Cox Field

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Cox Field
Cox Army Airfield
Cox Field - Texas.jpg
USGS aerial image - 2006
Airport type Public
Owner City of Paris
Serves Paris, Texas
Elevation AMSL 547 ft / 167 m
Coordinates 33°38′12″N 095°27′03″W / 33.63667°N 95.45083°W / 33.63667; -95.45083Coordinates: 33°38′12″N 095°27′03″W / 33.63667°N 95.45083°W / 33.63667; -95.45083
KPRX is located in Texas
Location of Cox Field
Direction Length Surface
ft m
3/21 4,624 1,409 Concrete
14/32 4,624 1,409 Concrete
17/35 6,002 1,829 Asphalt
Number Length Surface
ft m
H1 40 12 Concrete
Statistics (2007)
Aircraft operations 8,050
Based aircraft 50

Cox Field (IATA: PRXICAO: KPRXFAA LID: PRX) is an airport seven miles east of Paris, in Lamar County, Texas.[1] It is owned by the city of Paris but is operated and maintained by J.R. Aviation, the airport's fixed-base operator (FBO).


The airport opened in August 1943 as Cox Army Airfield and was used by Second Air Force, United States Army Air Forces. Later it was used by Air Technical Service Command as an aircraft maintenance and supply depot. At the end of the war the airfield not needed by the military and was turned over to the local government for civil use. [2]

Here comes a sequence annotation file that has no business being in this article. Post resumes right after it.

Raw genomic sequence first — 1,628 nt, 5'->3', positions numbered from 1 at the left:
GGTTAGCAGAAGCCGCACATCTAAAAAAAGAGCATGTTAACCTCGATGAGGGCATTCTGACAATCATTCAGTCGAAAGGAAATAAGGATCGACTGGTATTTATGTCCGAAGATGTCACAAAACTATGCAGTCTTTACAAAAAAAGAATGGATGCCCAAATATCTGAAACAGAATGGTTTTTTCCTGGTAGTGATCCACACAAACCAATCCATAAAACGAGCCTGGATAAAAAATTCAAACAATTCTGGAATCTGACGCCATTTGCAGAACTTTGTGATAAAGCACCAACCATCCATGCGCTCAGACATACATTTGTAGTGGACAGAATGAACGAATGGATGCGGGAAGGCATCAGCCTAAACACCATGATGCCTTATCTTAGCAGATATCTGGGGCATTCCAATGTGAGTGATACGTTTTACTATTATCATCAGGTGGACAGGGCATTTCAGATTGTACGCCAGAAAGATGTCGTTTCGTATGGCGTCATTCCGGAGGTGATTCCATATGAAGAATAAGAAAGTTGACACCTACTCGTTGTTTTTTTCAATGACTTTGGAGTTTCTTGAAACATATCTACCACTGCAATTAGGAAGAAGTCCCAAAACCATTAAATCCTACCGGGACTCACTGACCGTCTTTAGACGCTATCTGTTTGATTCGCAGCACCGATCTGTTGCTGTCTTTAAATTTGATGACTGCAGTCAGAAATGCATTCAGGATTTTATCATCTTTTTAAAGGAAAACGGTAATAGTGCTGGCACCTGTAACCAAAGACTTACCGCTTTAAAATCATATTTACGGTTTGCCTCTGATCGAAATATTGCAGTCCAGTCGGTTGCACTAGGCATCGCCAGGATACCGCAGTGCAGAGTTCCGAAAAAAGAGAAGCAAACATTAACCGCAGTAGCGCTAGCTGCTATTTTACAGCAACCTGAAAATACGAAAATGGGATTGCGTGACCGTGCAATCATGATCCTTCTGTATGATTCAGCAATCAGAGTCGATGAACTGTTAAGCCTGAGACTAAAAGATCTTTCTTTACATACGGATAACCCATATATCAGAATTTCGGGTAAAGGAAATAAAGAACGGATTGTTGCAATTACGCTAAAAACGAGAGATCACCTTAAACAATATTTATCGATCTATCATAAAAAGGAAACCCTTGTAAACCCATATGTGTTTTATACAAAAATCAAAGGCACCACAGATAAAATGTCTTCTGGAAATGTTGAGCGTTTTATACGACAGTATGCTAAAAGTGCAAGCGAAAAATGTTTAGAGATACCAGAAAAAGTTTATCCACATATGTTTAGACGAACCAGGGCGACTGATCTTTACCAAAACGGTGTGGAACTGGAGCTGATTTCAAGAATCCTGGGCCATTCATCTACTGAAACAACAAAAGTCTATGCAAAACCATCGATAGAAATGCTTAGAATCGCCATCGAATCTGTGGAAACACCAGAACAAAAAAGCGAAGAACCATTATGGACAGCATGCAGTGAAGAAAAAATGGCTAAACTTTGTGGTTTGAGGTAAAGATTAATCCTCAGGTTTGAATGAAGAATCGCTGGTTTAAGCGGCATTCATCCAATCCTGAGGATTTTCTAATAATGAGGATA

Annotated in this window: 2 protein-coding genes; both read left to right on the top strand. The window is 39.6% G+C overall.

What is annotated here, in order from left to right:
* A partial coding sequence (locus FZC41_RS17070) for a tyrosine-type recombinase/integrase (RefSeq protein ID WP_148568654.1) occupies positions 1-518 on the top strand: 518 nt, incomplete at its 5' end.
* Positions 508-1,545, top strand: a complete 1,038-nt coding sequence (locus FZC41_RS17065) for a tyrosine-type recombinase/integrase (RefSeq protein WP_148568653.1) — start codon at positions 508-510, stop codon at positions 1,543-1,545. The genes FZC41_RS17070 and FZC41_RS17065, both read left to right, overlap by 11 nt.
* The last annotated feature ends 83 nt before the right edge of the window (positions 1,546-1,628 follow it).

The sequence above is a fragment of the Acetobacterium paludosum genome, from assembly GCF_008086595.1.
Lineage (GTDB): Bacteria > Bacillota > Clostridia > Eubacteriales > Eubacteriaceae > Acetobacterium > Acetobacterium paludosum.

Airline flights began around 1951 (Central DC-3s) and continued into the 1960s.


Cox Field covers 1,537 acres (622 ha) at an elevation of 547 feet (167 m). It has three runways: 3/21 and 14/32 are each 4,624 by 150 feet (1,409 x 46 m) concrete and 17/35 is 6,002 by 150 feet (1,829 x 46 m) asphalt. It has one concrete helipad 40 by 40 feet (12 x 12 m).[1]

In the year ending April 30, 2007 the airport had 8,050 aircraft operations, average 22 per day: 93% general aviation, 4% air taxi, and 3% military. 50 aircraft were then based at the airport: 86% single-engine, 8% multi-engine, 4% jet and 2% helicopter.[1]

See also[edit]


 This article incorporates public domain material from the Air Force Historical Research Agency website

  1. ^ a b c d FAA Airport Master Record for PRX (Form 5010 PDF). Federal Aviation Administration. Effective 11 February 2010.
  2. ^ * Thole, Lou (1999), Forgotten Fields of America : World War II Bases and Training, Then and Now - Vol. 2. Publisher: Pictorial Histories Pub, ISBN 1-57510-051-7

External links[edit]